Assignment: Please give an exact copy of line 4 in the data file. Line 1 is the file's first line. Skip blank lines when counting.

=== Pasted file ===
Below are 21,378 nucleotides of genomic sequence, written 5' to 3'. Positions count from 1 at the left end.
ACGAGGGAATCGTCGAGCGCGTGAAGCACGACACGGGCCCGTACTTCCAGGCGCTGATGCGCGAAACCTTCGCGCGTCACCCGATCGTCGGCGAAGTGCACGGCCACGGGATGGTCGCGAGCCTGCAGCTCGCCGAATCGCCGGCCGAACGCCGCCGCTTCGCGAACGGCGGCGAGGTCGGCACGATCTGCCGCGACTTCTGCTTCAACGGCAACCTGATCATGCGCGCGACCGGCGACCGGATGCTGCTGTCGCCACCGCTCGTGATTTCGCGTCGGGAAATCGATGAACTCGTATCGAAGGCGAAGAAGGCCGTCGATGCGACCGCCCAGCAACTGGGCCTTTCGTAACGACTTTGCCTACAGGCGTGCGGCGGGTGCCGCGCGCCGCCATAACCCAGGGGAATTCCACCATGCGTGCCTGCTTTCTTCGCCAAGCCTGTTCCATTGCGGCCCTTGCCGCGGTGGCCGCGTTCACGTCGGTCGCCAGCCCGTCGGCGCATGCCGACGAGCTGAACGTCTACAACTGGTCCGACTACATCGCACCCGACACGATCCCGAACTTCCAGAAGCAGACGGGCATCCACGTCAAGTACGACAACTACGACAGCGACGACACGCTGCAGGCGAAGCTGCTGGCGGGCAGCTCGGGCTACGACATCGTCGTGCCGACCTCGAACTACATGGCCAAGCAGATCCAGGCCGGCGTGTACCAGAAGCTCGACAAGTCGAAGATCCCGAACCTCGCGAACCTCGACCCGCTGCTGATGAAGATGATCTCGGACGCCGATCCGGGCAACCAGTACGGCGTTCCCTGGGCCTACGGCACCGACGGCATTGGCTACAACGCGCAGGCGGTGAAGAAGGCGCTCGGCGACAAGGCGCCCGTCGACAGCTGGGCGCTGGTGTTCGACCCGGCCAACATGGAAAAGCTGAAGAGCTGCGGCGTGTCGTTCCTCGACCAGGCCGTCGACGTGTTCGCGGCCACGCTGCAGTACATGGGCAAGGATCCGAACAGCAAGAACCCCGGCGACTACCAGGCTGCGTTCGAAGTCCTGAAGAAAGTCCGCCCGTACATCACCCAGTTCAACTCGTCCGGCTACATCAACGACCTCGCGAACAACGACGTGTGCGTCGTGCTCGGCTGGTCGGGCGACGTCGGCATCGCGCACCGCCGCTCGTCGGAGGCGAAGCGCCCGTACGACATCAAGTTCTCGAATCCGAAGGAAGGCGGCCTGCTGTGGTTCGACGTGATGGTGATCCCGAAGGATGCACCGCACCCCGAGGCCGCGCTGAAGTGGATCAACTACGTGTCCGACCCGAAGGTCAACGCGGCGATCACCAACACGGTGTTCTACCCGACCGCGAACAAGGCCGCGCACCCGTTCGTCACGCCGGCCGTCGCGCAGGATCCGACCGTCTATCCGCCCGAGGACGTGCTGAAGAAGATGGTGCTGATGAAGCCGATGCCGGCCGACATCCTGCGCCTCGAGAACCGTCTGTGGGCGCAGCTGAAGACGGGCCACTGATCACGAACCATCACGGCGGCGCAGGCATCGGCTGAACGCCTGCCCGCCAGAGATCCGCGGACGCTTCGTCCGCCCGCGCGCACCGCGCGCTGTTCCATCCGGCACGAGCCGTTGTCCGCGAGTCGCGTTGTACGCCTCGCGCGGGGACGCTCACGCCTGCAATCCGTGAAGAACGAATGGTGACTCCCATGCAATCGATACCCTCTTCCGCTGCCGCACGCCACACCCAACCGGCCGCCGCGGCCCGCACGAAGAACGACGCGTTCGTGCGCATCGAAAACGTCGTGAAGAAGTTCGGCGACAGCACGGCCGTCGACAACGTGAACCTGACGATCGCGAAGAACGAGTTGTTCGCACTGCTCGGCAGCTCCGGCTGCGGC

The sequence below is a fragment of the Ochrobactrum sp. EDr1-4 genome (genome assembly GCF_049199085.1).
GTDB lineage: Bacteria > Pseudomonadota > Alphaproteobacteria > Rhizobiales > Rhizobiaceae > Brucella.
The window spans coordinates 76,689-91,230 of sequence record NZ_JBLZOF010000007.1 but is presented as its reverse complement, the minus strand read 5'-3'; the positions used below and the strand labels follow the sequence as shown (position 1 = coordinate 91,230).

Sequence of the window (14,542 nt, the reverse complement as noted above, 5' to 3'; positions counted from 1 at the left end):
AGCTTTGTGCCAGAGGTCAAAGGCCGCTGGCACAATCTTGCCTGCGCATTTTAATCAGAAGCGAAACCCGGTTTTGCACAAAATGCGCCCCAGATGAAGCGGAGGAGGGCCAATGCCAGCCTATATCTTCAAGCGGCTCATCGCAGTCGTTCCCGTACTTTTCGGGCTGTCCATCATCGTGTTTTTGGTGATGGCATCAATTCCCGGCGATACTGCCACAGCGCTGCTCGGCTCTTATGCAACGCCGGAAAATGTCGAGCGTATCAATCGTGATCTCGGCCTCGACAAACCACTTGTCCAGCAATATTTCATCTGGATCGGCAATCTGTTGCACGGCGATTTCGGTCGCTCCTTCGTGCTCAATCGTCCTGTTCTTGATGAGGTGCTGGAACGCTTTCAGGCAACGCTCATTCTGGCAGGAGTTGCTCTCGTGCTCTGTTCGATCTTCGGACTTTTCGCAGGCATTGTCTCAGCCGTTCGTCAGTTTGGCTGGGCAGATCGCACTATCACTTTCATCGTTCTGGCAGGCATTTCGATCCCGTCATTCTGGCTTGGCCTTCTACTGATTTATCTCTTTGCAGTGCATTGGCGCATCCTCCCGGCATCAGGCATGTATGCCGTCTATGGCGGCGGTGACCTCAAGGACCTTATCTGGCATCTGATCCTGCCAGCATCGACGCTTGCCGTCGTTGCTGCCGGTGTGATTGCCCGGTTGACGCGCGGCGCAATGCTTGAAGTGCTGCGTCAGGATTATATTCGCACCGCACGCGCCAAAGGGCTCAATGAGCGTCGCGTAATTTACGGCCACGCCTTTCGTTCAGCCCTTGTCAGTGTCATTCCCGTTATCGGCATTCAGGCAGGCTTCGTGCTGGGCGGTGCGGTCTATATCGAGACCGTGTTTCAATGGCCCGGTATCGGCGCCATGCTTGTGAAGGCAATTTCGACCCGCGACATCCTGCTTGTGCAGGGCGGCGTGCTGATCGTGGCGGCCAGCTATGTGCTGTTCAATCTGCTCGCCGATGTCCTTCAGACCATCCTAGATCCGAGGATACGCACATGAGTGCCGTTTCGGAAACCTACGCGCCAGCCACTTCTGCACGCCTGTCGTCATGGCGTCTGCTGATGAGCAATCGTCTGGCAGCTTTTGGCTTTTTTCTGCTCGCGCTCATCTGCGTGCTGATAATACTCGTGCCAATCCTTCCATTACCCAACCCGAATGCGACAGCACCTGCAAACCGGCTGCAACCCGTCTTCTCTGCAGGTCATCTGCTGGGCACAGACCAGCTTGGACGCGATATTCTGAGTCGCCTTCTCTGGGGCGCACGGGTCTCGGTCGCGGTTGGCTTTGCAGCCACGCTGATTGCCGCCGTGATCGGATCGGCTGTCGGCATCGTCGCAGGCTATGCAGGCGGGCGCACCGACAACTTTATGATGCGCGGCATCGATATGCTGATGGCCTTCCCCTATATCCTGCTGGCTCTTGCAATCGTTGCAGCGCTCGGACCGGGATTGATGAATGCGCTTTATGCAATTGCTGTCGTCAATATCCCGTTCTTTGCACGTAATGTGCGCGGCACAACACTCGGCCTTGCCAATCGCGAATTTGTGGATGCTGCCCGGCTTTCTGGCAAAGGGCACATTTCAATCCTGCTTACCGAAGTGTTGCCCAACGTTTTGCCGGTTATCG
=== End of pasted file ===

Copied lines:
GTDB lineage: Bacteria > Pseudomonadota > Alphaproteobacteria > Rhizobiales > Rhizobiaceae > Brucella.